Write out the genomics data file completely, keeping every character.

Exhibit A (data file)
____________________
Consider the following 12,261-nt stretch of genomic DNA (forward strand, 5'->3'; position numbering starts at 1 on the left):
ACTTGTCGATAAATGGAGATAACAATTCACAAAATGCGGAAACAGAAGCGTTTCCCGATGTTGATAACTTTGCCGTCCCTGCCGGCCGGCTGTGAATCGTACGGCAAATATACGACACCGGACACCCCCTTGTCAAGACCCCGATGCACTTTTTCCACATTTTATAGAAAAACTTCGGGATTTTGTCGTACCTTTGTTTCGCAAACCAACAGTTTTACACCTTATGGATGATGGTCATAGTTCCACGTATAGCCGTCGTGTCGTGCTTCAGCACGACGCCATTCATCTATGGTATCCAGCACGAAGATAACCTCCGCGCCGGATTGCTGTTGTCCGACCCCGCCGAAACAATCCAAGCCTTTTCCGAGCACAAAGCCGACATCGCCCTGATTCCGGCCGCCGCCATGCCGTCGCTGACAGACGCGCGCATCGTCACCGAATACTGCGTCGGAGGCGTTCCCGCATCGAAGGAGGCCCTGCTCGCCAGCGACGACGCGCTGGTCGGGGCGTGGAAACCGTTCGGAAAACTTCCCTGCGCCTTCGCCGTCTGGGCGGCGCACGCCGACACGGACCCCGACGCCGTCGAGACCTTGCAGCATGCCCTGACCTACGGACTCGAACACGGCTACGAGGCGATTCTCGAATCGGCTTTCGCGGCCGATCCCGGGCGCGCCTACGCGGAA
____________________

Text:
Consider the following 12,261-nt stretch of genomic DNA (forward strand, 5'->3'; position numbering starts at 1 on the left):
ACTTGTCGATAAATGGAGATAACAATTCACAAAATGCGGAAACAGAAGCGTTTCCCGATGTTGATAACTTTGCCGTCCCTGCCGGCCGGCTGTGAATCGTACGGCAAATATACGACACCGGACACCCCCTTGTCAAGACCCCGATGCACTTTTTCCACATTTTATAGAAAAACTTCGGGATTTTGTCGTACCTTTGTTTCGCAAACCAACAGTTTTACACCTTATGGATGATGGTCATAGTTCCACGTATAGCCGTCGTGTCGTGCTTCAGCACGACGCCATTCATCTATGGTATCCAGCACGAAGATAACCTCCGCGCCGGATTGCTGTTGTCCGACCCCGCCGAAACAATCCAAGCCTTTTCCGAGCACAAAGCCGACATCGCCCTGATTCCGGCCGCCGCCATGCCGTCGCTGACAGACGCGCGCATCGTCACCGAATACTGCGTCGGAGGCGTTCCCGCATCGAAGGAGGCCCTGCTCGCCAGCGACGACGCGCTGGTCGGGGCGTGGAAACCGTTCGGAAAACTTCCCTGCGCCTTCGCCGTCTGGGCGGCGCACGCCGACACGGACCCCGACGCCGTCGAGACCTTGCAGCATGCCCTGACCTACGGACTCGAACACGGCTACGAGGCGATTCTCGAATCGGCTTTCGCGGCCGATCCCGGGCGCGCCTACGCGGAA